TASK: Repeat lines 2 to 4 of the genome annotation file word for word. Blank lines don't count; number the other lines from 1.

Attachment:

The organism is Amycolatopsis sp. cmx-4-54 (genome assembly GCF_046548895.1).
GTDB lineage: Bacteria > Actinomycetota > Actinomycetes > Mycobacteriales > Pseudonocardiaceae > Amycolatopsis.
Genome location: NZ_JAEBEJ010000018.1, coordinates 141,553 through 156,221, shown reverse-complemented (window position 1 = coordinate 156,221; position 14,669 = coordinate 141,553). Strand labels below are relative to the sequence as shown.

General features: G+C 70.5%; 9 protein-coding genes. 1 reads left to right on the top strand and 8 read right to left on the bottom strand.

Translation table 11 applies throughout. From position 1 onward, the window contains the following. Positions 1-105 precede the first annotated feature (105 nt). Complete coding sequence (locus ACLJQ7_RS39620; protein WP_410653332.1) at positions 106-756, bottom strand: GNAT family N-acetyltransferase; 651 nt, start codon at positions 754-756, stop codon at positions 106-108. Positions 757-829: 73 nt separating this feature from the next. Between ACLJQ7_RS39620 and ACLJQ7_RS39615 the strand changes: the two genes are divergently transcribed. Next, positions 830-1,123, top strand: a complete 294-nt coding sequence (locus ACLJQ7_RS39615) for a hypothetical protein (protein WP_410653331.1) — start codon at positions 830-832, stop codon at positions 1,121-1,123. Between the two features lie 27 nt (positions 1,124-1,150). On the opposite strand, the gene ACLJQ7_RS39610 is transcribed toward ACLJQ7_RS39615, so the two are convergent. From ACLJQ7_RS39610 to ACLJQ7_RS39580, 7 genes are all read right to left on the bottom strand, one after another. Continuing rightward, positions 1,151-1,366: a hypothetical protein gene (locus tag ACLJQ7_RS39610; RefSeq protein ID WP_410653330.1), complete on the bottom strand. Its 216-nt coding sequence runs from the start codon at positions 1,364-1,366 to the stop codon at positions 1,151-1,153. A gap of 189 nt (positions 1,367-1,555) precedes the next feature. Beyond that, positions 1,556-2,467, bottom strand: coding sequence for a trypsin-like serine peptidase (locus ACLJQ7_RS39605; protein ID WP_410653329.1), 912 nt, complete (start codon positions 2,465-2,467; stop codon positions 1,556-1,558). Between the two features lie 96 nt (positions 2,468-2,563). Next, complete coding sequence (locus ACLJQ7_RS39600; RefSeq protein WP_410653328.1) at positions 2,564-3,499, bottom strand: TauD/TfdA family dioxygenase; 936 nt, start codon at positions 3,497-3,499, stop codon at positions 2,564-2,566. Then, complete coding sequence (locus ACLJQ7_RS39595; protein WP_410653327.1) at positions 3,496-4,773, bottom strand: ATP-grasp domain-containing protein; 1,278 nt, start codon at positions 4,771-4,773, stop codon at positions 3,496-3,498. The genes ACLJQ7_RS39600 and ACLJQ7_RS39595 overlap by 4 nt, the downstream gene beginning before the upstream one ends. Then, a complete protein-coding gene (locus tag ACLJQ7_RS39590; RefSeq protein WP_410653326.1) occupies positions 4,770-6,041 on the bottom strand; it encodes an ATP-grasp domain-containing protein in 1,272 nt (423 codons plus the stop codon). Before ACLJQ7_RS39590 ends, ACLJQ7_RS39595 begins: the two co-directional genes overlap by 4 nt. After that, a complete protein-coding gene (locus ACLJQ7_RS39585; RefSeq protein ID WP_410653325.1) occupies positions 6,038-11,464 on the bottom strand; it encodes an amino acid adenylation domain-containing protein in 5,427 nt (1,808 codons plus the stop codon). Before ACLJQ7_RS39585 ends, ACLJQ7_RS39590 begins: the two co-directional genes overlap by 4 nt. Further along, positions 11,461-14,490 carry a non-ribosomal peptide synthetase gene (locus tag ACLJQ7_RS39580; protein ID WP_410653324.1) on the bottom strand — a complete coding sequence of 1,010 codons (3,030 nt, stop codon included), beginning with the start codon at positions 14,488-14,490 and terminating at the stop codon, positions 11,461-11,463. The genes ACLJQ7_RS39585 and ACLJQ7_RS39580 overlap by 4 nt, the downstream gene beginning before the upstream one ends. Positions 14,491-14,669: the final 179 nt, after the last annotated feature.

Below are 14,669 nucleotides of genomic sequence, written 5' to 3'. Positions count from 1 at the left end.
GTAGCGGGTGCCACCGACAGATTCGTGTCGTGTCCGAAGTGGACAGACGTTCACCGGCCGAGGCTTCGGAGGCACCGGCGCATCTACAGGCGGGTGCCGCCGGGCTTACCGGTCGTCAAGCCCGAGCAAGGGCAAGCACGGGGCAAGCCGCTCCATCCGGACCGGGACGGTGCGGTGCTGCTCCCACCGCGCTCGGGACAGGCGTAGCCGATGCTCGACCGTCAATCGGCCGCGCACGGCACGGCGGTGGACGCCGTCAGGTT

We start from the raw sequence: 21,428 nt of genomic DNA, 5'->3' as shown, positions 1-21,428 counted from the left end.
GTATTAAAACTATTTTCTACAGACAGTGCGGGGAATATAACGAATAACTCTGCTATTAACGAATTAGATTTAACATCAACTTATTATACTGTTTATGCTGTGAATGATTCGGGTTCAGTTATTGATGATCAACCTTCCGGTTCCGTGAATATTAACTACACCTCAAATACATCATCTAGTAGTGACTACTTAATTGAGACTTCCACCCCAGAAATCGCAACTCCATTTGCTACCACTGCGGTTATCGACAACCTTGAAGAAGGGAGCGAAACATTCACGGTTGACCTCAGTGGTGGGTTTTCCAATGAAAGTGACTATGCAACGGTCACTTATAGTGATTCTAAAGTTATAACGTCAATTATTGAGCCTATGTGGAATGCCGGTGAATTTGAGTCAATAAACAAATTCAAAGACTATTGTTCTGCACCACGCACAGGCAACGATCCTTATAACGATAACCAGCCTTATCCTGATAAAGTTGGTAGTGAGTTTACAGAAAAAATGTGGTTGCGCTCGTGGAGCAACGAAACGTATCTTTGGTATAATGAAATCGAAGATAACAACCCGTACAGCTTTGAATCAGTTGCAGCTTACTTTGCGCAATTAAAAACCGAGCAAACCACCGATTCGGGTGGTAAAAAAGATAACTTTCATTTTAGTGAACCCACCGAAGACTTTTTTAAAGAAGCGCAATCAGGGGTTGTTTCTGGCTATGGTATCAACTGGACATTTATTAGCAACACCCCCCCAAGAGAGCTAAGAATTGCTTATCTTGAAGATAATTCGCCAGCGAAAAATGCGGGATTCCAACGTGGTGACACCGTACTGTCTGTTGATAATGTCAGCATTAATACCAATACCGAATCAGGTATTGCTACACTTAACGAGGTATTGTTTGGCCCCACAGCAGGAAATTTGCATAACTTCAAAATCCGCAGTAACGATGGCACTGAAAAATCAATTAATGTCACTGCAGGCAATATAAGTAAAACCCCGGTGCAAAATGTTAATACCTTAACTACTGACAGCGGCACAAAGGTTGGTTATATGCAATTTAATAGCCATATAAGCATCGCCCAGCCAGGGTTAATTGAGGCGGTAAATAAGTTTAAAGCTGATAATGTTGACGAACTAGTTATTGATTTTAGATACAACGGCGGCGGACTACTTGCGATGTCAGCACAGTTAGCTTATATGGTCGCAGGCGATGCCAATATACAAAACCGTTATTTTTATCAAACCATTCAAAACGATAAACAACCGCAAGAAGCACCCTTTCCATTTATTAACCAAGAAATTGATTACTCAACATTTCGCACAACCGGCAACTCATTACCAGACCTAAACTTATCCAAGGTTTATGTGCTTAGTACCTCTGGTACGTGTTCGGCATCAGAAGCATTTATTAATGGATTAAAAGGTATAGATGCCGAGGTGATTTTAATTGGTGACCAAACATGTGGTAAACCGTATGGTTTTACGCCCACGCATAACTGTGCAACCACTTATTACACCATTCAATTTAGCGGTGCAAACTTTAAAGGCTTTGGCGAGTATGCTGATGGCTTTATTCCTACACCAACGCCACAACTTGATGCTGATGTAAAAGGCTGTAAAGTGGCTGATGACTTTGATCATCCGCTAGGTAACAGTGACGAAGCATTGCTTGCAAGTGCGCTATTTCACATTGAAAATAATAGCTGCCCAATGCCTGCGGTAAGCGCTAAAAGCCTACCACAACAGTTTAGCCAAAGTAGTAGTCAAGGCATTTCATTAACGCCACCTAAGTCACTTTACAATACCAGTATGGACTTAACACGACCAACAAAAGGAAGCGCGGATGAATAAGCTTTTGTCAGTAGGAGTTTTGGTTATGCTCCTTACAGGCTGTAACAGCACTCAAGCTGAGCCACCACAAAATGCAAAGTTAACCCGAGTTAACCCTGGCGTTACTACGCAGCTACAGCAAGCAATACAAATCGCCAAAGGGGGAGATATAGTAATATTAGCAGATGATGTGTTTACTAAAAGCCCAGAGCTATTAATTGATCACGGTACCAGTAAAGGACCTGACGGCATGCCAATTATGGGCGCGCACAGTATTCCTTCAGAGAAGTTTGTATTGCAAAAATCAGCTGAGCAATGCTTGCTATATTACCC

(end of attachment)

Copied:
GTDB lineage: Bacteria > Actinomycetota > Actinomycetes > Mycobacteriales > Pseudonocardiaceae > Amycolatopsis.
Genome location: NZ_JAEBEJ010000018.1, coordinates 141,553 through 156,221, shown reverse-complemented (window position 1 = coordinate 156,221; position 14,669 = coordinate 141,553). Strand labels below are relative to the sequence as shown.

General features: G+C 70.5%; 9 protein-coding genes. 1 reads left to right on the top strand and 8 read right to left on the bottom strand.